Best Comeback Album

Westword just named “America” the ‘Best Comeback Album’ of 2015. Sean Kelly and The Samples worked very hard on this album and we are honored to be recognized by Westword! Read more HERE.

The Samples Reunion

The Samples will be playing a 25th Anniversary reunion show at the Fillmore Auditorium in Denver, CO on Friday, 12/12/2014 to celebrate the release of the “Blue Album” in 1989 with all original members! We will be playing the Blue Album in its entirety plus songs from other albums as well. This will be a great show!

Buy your tickets HERE.

More details on the show can be found on our event page HERE.

Sean Kelly Interview on Denver.com

Read the recent interview of Sean Kelly on denver.com!

Sean Kelly has been a part of the Colorado music scene for more than 25 years, starting in Boulder before making a home in Denver.

As the front man for the Samples, Kelly’s unique vocal style, helped catapult the band and grow its fan base outside of Colorado with a reggae-inflected pop sound. The Samples, a name derived from when the band members supplemented their nutritional needs by eating free food samples at local supermarkets, have a new CD out titled America.

 What was the first song that got the band noticed?

Well, it was a combination of songs from our first album. Songs like “Waited Up” and “Nature.”  Ironically, that album could be released today and it would be completely relevant.

 How would you describe the sound of the Samples?

That’s difficult. The new album, America, includes blues, reggae, country and other styles. It’s not so much about a sound, it’s more of a concept. I was watching a Saturday Night Live documentary on TV the other day and it made me think that the Samples is kind of like SNL. There have been good and bad years and changing casts.

I’ve been the person guiding it, but the sound reflects a whole package of time and people. The new sound is a little different. Every tune is strong on its own. Each song it true to the genre that it covers. It’s touches on different genres including blues, rock and reggae. It’s been getting good reviews from the people who are buying it.

 Where are you from originally and how did you get to Colorado?

I was born in Connecticut, but I grew up in Vermont. I moved to Colorado in 1987. At that time I had been dealing with brutal winters in Vermont. You don’t get the sun there and out here it was so mild in comparison. That did it for me.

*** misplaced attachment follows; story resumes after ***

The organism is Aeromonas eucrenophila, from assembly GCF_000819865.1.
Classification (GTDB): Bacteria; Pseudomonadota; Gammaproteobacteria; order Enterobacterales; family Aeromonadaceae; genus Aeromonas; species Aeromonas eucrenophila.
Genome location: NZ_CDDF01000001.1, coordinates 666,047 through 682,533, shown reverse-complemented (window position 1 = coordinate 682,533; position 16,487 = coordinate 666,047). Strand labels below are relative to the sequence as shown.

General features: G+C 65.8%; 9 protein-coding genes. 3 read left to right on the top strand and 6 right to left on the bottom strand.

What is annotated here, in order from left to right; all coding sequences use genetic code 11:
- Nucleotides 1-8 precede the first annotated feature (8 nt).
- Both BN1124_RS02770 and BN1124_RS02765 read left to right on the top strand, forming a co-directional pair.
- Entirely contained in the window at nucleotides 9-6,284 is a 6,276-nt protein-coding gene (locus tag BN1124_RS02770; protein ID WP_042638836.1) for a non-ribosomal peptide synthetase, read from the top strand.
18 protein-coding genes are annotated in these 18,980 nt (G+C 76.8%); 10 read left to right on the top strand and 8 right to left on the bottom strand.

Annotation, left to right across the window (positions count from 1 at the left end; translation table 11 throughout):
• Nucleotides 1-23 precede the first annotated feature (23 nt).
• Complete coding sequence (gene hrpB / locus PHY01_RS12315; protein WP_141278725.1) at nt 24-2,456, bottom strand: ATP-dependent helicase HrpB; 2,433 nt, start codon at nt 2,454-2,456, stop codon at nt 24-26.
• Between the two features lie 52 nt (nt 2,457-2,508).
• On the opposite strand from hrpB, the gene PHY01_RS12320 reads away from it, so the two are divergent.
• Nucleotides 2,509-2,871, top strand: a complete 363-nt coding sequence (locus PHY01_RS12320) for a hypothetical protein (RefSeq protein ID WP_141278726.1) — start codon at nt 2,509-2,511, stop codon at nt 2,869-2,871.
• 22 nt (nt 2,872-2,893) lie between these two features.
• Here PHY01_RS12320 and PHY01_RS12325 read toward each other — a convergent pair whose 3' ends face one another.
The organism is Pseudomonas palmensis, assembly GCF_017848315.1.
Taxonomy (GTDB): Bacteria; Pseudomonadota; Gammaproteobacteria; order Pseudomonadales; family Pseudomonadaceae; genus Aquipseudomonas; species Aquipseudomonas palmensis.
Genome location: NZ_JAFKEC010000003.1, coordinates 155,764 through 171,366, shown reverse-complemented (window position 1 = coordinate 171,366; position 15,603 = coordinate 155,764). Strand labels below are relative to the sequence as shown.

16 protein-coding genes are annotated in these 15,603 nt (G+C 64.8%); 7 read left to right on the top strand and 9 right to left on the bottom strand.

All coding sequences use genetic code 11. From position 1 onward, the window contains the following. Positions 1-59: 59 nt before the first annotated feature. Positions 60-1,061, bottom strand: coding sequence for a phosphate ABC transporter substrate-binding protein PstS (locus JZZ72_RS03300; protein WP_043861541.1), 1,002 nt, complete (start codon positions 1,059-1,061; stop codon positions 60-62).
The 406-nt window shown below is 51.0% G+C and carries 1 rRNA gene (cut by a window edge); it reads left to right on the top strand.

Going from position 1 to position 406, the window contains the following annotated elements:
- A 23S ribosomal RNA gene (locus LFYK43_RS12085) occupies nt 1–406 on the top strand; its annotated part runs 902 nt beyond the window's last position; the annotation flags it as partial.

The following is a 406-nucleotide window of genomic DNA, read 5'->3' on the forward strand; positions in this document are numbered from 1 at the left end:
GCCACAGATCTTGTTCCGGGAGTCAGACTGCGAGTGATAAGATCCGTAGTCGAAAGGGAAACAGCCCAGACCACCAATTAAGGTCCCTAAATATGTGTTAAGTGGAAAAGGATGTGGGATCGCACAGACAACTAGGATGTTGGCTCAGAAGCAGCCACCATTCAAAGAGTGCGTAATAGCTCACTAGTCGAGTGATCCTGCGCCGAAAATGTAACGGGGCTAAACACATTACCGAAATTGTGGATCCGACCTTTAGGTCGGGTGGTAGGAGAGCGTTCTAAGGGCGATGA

What brought you to Denver?

It was circumstantial. I was living in San Diego and my relationship had come to an end. I didn’t know where to go. My manager lives here and he said why don’t you move near me. So I’ve been living in Highlands Ranch, but I recently got engaged and we are planning on moving a little closer to Denver proper.

What has been one of your favorite gigs in the Denver area?

There is no end to them, but I played a gig on the Fourth of July a few years ago at Invesco Field (now Sports Authority Field at Mile High). Because of the fire danger that year, lots of local communities had to cancel their usual fireworks display, so the city put on a big display at the stadium.

I got a last-minute invite and It was just myself on an acoustic guitar in a chair. It was a lot of fun. There was a girl who sang the national anthem and then I opened up the event by playing a few songs, including “Wild River,” a song about Colorado. A lot of those people had probably never seen me before, but it was a blast.

What’s your favorite restaurant in Denver?

I go to Lodo’s Bar and Grill a lot. It’s near where I live. I could recite the menu to you. I’m hoping to learn more about the Denver restaurant scene when we move closer to town.

 What’s your favorite small club to play in Denver?

I like Herman’s Hideaway and the Walnut Room, but I’d probably choose Herman’s as my favorite. We’ve played some great shows there.

What’s your favorite venue overall in the Denver area?

Red Rocks! The history of it is incredible. Check out the museum there. The place hasn’t changed that much from before it was a performance venue and it comes with this amazing geological history. There’s a feeling that you can’t get anywhere. They have been very good about working around the natural setting.

My memories of all the shows I’ve seen there are amazing. I remember sneaking into the venue in someone’s trunk to see the Grateful Dead in the 80s. I heard them play “Terrapin Station” from on top of the hill behind the venue.

 Who are some of your favorite local artists?

I don’t know as many as I should, but I like Highway 50, which is a band that my friend James Hambleton is in. The band also happens to be led by my buddy Al Laughlin, who was the original keyboardist for the Samples. James Hambleton, and his brother Charles (an original member of the Samples) were the reason I moved to Boulder. I also like the band Shel from Fort Collins. They contributed a little on our new album. I think they’re going to be big.

What do you think about the legalization of marijuana here in Colorado?

I think it’s fantastic. I’ve seen the bad end of alcohol for too long now. To think that alcohol has been legal for so long and pot hasn’t been is crazy. I’m not an anti-alcohol person or anything. I still like to have a drink now and then, but to me pot is a better option. It nurtures creativity.

http://www.denver.com/articles/sean-kelly-samples-talks-colorado-groups-latest-release-america.html

Relix Magazine Review of “America”

Check out the review of “America” in the June issue of Relix Magazine!